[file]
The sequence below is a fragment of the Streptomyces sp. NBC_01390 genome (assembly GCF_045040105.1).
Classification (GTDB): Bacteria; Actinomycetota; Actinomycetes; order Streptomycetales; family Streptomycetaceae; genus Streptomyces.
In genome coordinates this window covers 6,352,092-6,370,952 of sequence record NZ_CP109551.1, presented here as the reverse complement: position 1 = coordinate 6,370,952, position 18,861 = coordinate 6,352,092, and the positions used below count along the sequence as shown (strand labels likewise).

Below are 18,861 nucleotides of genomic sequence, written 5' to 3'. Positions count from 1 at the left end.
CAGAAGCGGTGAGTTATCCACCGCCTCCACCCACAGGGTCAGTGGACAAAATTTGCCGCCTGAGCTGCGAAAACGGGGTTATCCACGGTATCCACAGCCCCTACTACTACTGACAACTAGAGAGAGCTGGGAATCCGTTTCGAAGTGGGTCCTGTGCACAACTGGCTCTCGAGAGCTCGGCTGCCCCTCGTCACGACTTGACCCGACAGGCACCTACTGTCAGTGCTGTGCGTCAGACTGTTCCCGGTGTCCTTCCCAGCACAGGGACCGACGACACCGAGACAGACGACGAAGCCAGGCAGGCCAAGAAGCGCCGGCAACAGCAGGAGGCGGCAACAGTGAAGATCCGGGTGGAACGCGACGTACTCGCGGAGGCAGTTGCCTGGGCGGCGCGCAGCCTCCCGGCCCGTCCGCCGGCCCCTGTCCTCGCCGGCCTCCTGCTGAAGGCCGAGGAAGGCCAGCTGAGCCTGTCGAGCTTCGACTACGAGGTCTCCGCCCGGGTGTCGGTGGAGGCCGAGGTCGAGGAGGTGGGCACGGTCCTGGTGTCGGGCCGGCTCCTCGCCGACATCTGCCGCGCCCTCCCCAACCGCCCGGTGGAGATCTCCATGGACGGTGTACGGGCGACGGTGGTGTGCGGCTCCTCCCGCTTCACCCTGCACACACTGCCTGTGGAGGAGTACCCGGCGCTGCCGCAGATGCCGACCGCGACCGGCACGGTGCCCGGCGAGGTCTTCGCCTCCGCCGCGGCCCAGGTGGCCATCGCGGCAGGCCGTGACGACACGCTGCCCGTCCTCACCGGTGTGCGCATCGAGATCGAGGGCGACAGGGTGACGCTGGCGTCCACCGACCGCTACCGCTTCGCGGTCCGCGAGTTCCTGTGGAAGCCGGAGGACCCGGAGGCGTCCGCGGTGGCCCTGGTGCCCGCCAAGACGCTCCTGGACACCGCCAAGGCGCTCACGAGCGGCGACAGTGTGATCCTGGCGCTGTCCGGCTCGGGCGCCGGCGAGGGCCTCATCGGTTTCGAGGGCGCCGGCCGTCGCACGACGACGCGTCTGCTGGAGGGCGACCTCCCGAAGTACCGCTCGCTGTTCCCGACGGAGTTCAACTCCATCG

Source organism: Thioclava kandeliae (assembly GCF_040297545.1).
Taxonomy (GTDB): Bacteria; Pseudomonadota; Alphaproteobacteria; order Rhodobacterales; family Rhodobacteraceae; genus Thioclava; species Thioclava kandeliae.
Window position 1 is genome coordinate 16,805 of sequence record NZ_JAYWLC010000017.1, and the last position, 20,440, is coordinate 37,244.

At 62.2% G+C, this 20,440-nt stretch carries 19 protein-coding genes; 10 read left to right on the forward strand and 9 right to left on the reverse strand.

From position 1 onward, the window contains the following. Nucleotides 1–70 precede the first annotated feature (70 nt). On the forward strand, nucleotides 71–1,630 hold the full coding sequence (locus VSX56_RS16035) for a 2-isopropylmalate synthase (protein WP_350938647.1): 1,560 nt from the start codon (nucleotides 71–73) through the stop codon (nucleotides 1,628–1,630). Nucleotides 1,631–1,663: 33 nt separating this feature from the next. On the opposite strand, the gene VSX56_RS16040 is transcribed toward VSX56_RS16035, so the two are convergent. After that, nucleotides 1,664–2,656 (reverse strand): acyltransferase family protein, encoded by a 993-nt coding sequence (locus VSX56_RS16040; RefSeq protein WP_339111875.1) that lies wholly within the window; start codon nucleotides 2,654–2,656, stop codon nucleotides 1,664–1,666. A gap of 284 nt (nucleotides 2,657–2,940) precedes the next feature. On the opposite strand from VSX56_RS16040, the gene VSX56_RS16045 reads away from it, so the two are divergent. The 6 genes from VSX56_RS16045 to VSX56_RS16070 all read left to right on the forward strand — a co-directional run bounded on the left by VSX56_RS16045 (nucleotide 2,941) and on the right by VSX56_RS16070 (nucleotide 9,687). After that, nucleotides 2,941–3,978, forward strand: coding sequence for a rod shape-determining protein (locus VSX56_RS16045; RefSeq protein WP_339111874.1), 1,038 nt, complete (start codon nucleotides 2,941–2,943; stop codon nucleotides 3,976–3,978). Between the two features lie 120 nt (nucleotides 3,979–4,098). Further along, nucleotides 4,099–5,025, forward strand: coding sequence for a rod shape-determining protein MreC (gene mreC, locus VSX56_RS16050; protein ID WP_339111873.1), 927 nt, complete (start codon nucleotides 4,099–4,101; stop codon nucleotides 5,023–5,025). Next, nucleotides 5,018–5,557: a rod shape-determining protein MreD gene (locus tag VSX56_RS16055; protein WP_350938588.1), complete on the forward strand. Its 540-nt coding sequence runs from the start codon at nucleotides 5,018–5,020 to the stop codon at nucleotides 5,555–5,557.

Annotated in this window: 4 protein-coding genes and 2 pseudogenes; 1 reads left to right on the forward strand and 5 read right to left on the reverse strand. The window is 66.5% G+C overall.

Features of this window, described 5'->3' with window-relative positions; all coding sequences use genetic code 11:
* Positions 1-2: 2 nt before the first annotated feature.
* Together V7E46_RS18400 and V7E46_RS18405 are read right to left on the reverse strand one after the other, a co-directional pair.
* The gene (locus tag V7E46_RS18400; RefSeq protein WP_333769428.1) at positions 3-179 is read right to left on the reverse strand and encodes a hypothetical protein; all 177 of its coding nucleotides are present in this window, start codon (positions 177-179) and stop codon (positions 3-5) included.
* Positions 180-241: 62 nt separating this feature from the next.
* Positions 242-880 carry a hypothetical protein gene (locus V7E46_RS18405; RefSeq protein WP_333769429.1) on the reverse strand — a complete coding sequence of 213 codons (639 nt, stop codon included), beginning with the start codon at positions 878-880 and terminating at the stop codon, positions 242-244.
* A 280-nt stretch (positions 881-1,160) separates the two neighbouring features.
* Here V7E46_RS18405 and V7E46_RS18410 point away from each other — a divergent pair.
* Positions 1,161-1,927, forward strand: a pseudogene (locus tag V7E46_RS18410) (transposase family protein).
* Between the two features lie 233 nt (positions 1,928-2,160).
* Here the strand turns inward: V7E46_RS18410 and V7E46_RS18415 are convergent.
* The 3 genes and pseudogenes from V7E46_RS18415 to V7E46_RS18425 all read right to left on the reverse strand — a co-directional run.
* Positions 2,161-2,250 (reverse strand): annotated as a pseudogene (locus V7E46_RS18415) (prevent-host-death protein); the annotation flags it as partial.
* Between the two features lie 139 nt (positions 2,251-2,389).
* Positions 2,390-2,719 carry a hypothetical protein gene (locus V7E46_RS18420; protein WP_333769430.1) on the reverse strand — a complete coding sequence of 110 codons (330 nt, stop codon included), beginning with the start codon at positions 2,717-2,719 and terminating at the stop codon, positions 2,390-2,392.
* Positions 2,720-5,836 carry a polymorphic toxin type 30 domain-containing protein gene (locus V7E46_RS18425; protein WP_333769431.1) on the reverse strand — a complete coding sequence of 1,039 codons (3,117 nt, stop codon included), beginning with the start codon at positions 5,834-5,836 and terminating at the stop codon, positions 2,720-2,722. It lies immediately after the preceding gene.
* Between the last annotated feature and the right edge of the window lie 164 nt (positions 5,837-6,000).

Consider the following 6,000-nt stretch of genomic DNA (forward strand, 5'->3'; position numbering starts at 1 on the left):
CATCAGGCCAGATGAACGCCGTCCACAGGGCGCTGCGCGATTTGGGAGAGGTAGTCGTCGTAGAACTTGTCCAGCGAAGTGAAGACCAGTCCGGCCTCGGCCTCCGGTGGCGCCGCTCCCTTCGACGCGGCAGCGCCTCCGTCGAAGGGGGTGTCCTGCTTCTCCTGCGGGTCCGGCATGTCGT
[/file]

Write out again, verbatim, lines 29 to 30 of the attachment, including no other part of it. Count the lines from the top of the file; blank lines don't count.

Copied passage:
Consider the following 6,000-nt stretch of genomic DNA (forward strand, 5'->3'; position numbering starts at 1 on the left):
CATCAGGCCAGATGAACGCCGTCCACAGGGCGCTGCGCGATTTGGGAGAGGTAGTCGTCGTAGAACTTGTCCAGCGAAGTGAAGACCAGTCCGGCCTCGGCCTCCGGTGGCGCCGCTCCCTTCGACGCGGCAGCGCCTCCGTCGAAGGGGGTGTCCTGCTTCTCCTGCGGGTCCGGCATGTCGT